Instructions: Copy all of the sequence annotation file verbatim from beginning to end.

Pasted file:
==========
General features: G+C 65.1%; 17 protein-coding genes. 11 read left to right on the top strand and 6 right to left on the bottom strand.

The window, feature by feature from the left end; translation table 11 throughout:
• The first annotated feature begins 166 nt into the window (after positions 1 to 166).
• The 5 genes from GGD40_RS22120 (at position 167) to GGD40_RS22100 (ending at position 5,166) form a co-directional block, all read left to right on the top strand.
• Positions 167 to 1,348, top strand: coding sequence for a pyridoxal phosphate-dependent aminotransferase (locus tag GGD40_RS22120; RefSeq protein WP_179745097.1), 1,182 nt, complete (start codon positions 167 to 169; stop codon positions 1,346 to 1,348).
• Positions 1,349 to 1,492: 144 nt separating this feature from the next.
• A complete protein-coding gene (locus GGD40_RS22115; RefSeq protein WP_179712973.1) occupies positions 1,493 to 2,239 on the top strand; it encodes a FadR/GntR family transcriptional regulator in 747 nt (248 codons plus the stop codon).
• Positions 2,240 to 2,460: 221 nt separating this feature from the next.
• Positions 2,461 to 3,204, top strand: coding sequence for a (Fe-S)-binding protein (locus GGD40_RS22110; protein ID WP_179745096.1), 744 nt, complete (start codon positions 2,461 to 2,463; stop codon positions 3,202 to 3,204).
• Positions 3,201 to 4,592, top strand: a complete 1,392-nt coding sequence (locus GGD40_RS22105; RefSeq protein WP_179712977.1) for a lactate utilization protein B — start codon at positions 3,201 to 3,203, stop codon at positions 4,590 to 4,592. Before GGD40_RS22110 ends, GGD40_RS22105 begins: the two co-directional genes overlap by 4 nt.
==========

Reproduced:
General features: G+C 65.1%; 17 protein-coding genes. 11 read left to right on the top strand and 6 right to left on the bottom strand.

The window, feature by feature from the left end; translation table 11 throughout:
• The first annotated feature begins 166 nt into the window (after positions 1 to 166).
• The 5 genes from GGD40_RS22120 (at position 167) to GGD40_RS22100 (ending at position 5,166) form a co-directional block, all read left to right on the top strand.
• Positions 167 to 1,348, top strand: coding sequence for a pyridoxal phosphate-dependent aminotransferase (locus tag GGD40_RS22120; RefSeq protein WP_179745097.1), 1,182 nt, complete (start codon positions 167 to 169; stop codon positions 1,346 to 1,348).
• Positions 1,349 to 1,492: 144 nt separating this feature from the next.
• A complete protein-coding gene (locus GGD40_RS22115; RefSeq protein WP_179712973.1) occupies positions 1,493 to 2,239 on the top strand; it encodes a FadR/GntR family transcriptional regulator in 747 nt (248 codons plus the stop codon).
• Positions 2,240 to 2,460: 221 nt separating this feature from the next.
• Positions 2,461 to 3,204, top strand: coding sequence for a (Fe-S)-binding protein (locus GGD40_RS22110; protein ID WP_179745096.1), 744 nt, complete (start codon positions 2,461 to 2,463; stop codon positions 3,202 to 3,204).
• Positions 3,201 to 4,592, top strand: a complete 1,392-nt coding sequence (locus GGD40_RS22105; RefSeq protein WP_179712977.1) for a lactate utilization protein B — start codon at positions 3,201 to 3,203, stop codon at positions 4,590 to 4,592. Before GGD40_RS22110 ends, GGD40_RS22105 begins: the two co-directional genes overlap by 4 nt.